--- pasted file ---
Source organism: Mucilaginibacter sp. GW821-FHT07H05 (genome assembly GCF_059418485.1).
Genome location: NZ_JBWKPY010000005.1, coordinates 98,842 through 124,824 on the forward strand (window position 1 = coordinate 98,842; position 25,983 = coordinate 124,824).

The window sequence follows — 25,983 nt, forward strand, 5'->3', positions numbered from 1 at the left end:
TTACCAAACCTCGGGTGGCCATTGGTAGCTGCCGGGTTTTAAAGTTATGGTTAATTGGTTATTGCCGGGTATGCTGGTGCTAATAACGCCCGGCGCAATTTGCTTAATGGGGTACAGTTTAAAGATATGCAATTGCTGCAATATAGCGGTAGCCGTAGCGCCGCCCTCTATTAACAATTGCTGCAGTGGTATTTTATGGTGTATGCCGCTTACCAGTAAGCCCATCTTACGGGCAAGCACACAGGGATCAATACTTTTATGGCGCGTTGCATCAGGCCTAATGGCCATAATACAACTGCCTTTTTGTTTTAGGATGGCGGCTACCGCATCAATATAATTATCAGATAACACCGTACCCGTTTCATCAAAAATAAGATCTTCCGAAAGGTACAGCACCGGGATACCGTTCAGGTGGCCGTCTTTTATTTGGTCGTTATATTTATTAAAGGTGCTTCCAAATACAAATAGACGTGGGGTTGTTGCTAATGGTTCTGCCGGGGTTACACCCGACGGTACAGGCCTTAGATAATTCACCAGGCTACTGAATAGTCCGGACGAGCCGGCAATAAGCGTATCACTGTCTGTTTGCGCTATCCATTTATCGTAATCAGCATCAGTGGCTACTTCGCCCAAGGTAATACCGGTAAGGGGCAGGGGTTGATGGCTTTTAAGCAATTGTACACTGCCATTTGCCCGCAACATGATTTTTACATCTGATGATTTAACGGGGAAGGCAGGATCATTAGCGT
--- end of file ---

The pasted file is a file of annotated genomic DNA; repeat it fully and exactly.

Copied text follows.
Source organism: Mucilaginibacter sp. GW821-FHT07H05 (genome assembly GCF_059418485.1).
Genome location: NZ_JBWKPY010000005.1, coordinates 98,842 through 124,824 on the forward strand (window position 1 = coordinate 98,842; position 25,983 = coordinate 124,824).

The window sequence follows — 25,983 nt, forward strand, 5'->3', positions numbered from 1 at the left end:
TTACCAAACCTCGGGTGGCCATTGGTAGCTGCCGGGTTTTAAAGTTATGGTTAATTGGTTATTGCCGGGTATGCTGGTGCTAATAACGCCCGGCGCAATTTGCTTAATGGGGTACAGTTTAAAGATATGCAATTGCTGCAATATAGCGGTAGCCGTAGCGCCGCCCTCTATTAACAATTGCTGCAGTGGTATTTTATGGTGTATGCCGCTTACCAGTAAGCCCATCTTACGGGCAAGCACACAGGGATCAATACTTTTATGGCGCGTTGCATCAGGCCTAATGGCCATAATACAACTGCCTTTTTGTTTTAGGATGGCGGCTACCGCATCAATATAATTATCAGATAACACCGTACCCGTTTCATCAAAAATAAGATCTTCCGAAAGGTACAGCACCGGGATACCGTTCAGGTGGCCGTCTTTTATTTGGTCGTTATATTTATTAAAGGTGCTTCCAAATACAAATAGACGTGGGGTTGTTGCTAATGGTTCTGCCGGGGTTACACCCGACGGTACAGGCCTTAGATAATTCACCAGGCTACTGAATAGTCCGGACGAGCCGGCAATAAGCGTATCACTGTCTGTTTGCGCTATCCATTTATCGTAATCAGCATCAGTGGCTACTTCGCCCAAGGTAATACCGGTAAGGGGCAGGGGTTGATGGCTTTTAAGCAATTGTACACTGCCATTTGCCCGCAACATGATTTTTACATCTGATGATTTAACGGGGAAGGCAGGATCATTAGCGT